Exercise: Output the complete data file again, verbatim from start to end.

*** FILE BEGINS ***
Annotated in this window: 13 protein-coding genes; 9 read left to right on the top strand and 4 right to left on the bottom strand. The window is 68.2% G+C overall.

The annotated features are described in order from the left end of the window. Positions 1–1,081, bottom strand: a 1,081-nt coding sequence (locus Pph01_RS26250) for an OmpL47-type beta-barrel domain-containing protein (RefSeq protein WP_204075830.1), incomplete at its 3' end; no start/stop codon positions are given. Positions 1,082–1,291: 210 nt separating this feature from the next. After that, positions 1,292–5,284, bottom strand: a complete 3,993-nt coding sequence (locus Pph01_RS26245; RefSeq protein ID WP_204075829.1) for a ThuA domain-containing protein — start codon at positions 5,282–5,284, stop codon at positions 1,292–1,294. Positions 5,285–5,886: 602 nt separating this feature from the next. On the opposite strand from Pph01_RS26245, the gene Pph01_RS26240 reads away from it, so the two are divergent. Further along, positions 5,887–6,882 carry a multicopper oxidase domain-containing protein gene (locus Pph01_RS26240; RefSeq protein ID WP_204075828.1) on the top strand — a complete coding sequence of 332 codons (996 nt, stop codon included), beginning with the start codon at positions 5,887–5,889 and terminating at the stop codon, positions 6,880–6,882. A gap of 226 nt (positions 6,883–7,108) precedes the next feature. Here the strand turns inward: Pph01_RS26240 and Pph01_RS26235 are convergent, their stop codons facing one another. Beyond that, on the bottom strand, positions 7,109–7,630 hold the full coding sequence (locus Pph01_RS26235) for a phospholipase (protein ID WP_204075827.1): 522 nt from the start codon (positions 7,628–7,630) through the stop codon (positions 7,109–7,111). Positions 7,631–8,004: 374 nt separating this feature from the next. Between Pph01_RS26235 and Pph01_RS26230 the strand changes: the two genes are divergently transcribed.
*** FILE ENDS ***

Annotated in this window: 13 protein-coding genes; 9 read left to right on the top strand and 4 right to left on the bottom strand. The window is 68.2% G+C overall.

The annotated features are described in order from the left end of the window. Positions 1–1,081, bottom strand: a 1,081-nt coding sequence (locus Pph01_RS26250) for an OmpL47-type beta-barrel domain-containing protein (RefSeq protein WP_204075830.1), incomplete at its 3' end; no start/stop codon positions are given. Positions 1,082–1,291: 210 nt separating this feature from the next. After that, positions 1,292–5,284, bottom strand: a complete 3,993-nt coding sequence (locus Pph01_RS26245; RefSeq protein ID WP_204075829.1) for a ThuA domain-containing protein — start codon at positions 5,282–5,284, stop codon at positions 1,292–1,294. Positions 5,285–5,886: 602 nt separating this feature from the next. On the opposite strand from Pph01_RS26245, the gene Pph01_RS26240 reads away from it, so the two are divergent. Further along, positions 5,887–6,882 carry a multicopper oxidase domain-containing protein gene (locus Pph01_RS26240; RefSeq protein ID WP_204075828.1) on the top strand — a complete coding sequence of 332 codons (996 nt, stop codon included), beginning with the start codon at positions 5,887–5,889 and terminating at the stop codon, positions 6,880–6,882. A gap of 226 nt (positions 6,883–7,108) precedes the next feature. Here the strand turns inward: Pph01_RS26240 and Pph01_RS26235 are convergent, their stop codons facing one another. Beyond that, on the bottom strand, positions 7,109–7,630 hold the full coding sequence (locus Pph01_RS26235) for a phospholipase (protein ID WP_204075827.1): 522 nt from the start codon (positions 7,628–7,630) through the stop codon (positions 7,109–7,111). Positions 7,631–8,004: 374 nt separating this feature from the next. Between Pph01_RS26235 and Pph01_RS26230 the strand changes: the two genes are divergently transcribed.